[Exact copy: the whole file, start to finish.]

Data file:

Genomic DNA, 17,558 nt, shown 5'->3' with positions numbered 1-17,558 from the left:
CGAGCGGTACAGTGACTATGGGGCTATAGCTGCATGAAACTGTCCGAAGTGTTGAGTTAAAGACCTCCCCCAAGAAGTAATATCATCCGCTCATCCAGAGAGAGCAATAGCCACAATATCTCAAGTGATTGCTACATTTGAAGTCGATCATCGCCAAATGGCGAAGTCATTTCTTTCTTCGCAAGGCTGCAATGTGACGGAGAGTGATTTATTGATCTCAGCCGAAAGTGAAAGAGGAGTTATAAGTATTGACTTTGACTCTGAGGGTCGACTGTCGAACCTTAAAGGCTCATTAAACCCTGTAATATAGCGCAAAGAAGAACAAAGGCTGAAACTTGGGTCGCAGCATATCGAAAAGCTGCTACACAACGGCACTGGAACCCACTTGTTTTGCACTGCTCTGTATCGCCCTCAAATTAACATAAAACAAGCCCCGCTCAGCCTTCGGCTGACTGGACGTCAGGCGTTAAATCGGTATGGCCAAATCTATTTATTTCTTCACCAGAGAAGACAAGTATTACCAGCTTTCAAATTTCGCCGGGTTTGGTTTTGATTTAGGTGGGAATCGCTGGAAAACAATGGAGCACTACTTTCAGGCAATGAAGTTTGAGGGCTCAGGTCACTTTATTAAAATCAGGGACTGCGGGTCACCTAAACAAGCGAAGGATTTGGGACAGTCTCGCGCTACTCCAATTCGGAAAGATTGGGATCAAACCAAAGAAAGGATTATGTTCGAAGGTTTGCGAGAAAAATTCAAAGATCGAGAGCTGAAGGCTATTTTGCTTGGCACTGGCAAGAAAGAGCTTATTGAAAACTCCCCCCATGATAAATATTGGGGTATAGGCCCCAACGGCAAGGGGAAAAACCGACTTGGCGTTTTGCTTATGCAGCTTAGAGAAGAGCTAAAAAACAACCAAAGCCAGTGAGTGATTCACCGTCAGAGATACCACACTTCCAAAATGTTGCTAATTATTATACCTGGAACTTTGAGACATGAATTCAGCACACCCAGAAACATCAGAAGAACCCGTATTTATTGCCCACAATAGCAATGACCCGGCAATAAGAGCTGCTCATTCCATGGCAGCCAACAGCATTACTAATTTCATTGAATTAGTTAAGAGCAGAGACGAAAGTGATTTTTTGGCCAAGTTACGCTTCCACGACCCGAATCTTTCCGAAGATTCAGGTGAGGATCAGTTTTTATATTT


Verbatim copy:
Genomic DNA, 17,558 nt, shown 5'->3' with positions numbered 1-17,558 from the left:
CGAGCGGTACAGTGACTATGGGGCTATAGCTGCATGAAACTGTCCGAAGTGTTGAGTTAAAGACCTCCCCCAAGAAGTAATATCATCCGCTCATCCAGAGAGAGCAATAGCCACAATATCTCAAGTGATTGCTACATTTGAAGTCGATCATCGCCAAATGGCGAAGTCATTTCTTTCTTCGCAAGGCTGCAATGTGACGGAGAGTGATTTATTGATCTCAGCCGAAAGTGAAAGAGGAGTTATAAGTATTGACTTTGACTCTGAGGGTCGACTGTCGAACCTTAAAGGCTCATTAAACCCTGTAATATAGCGCAAAGAAGAACAAAGGCTGAAACTTGGGTCGCAGCATATCGAAAAGCTGCTACACAACGGCACTGGAACCCACTTGTTTTGCACTGCTCTGTATCGCCCTCAAATTAACATAAAACAAGCCCCGCTCAGCCTTCGGCTGACTGGACGTCAGGCGTTAAATCGGTATGGCCAAATCTATTTATTTCTTCACCAGAGAAGACAAGTATTACCAGCTTTCAAATTTCGCCGGGTTTGGTTTTGATTTAGGTGGGAATCGCTGGAAAACAATGGAGCACTACTTTCAGGCAATGAAGTTTGAGGGCTCAGGTCACTTTATTAAAATCAGGGACTGCGGGTCACCTAAACAAGCGAAGGATTTGGGACAGTCTCGCGCTACTCCAATTCGGAAAGATTGGGATCAAACCAAAGAAAGGATTATGTTCGAAGGTTTGCGAGAAAAATTCAAAGATCGAGAGCTGAAGGCTATTTTGCTTGGCACTGGCAAGAAAGAGCTTATTGAAAACTCCCCCCATGATAAATATTGGGGTATAGGCCCCAACGGCAAGGGGAAAAACCGACTTGGCGTTTTGCTTATGCAGCTTAGAGAAGAGCTAAAAAACAACCAAAGCCAGTGAGTGATTCACCGTCAGAGATACCACACTTCCAAAATGTTGCTAATTATTATACCTGGAACTTTGAGACATGAATTCAGCACACCCAGAAACATCAGAAGAACCCGTATTTATTGCCCACAATAGCAATGACCCGGCAATAAGAGCTGCTCATTCCATGGCAGCCAACAGCATTACTAATTTCATTGAATTAGTTAAGAGCAGAGACGAAAGTGATTTTTTGGCCAAGTTACGCTTCCACGACCCGAATCTTTCCGAAGATTCAGGTGAGGATCAGTTTTTATATTT